I’ve met a lot of folks asking eager, “newbie” type questions. And as much as I hate anything that reeks of “the answer” or “ten easy steps” or any kind of “secret ingredient,” I do indeed know most of the answers, all of the steps, and many of the secret ingredients.
I realize I should be charging big, big bucks for this. But I’m feeling kind of charitable today. So here goes…
#1 You must love to read. Every minute that you’re not reading something should include at least fifteen seconds (or more) of wishing you could be reading. (Listening to audio books counts.)
#2 You must want to write more than you want to be a writer (or want to have written).
#3 You must write. A lot. More than you think you need to. A million words is a good starting point.
#4 You must find time to read more and write more…and then find time to do even more of both.
#5 You must learn to juggle total confidence with abject humility. (It helps to be both fearless and terrified too.)
#6 If publishing is your goal, get a new goal. Writing better is the only goal. Don’t write for markets or toward trends. Don’t write for your spouse or your enemies or your mother. Write for the page; that’s it.
#7 You must actually care…care enough to read and to write while everyone else is watching TV…care enough to change your schedule and get your work done…care enough to fake confidence when you need it and stare down fear when you can’t…and you must care more about the words on the page than what other people think about them. If you don’t care, no one lese will. And if you do care, most people still won’t. You have to care enough to overcome all that nonsense.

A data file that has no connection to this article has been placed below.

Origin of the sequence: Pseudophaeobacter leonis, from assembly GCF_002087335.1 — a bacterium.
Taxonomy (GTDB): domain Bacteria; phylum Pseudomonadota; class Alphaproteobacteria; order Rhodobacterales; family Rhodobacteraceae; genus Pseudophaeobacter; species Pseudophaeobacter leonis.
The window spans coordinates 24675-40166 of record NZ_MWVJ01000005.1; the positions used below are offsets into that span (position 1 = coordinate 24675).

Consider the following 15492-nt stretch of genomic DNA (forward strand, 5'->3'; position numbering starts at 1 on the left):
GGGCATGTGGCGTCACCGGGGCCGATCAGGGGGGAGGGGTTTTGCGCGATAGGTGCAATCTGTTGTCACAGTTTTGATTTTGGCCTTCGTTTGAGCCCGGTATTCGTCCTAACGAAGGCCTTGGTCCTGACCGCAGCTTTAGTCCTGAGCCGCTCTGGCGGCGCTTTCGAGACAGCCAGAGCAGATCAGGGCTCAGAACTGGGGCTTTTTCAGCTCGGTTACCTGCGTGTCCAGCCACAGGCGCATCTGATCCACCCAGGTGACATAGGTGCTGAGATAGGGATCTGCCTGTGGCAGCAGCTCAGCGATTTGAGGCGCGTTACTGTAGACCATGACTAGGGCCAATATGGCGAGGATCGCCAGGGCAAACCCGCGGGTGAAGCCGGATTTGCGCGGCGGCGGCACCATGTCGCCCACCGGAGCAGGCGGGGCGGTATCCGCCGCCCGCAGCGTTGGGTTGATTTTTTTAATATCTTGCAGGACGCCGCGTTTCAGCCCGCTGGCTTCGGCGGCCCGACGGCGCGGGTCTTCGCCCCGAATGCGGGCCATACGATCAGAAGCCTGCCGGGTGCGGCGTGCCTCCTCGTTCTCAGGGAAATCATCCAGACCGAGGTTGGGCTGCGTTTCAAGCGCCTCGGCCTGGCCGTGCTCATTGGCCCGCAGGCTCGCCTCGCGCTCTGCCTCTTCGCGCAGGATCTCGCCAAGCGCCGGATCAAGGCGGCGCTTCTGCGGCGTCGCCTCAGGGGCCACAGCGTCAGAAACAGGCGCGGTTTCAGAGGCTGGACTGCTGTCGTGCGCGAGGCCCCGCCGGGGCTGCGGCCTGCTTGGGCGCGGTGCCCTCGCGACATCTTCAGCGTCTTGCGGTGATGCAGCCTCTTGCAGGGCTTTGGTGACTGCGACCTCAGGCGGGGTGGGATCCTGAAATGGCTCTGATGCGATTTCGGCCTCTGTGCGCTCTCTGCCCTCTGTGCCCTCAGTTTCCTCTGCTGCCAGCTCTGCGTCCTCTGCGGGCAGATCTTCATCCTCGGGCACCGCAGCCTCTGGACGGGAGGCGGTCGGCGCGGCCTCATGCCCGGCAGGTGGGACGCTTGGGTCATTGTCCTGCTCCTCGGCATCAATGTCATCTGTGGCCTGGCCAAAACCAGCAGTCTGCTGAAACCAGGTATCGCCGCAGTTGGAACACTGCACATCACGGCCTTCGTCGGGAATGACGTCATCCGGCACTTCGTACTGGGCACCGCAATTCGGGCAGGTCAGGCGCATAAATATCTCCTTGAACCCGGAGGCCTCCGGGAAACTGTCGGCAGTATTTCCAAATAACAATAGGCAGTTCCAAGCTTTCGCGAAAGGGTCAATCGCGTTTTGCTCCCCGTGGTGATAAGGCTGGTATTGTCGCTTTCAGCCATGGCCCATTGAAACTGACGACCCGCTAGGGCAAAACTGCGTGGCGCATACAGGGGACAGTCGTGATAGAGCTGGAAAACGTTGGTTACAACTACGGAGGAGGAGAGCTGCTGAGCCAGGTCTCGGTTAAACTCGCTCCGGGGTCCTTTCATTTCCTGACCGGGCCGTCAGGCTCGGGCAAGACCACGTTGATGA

#7.5 Do NOT take my word for it.
Extra credit: Learn the art of napping. Unless you sell a million copies…and you probably won’t…you’re going to need it. And if it bums you out that you probably won’t sell a million copies, go back to step one and start over.
Extra extra credit: Despite that last sentence, be prepared to have to go back and start over every single day. I certainly do.
Michael Snyder resides in Tennessee, works for a living, plays the guitar, and writes some of the most unique books on the market today. If you're a genre-locked reader, you may not see the appeal in Mike's novels. But if your mind is open to the heroism of the average Joe and the beauty of the plain Jane, if quirky, flawed characters steal your heart faster than Harlequin hunks and biker babes, you're in for a treat.
My Name is Russell Fink and Return Policy, Mike's first two masterpieces. The third is in edit.
Writing: Gotta Love It
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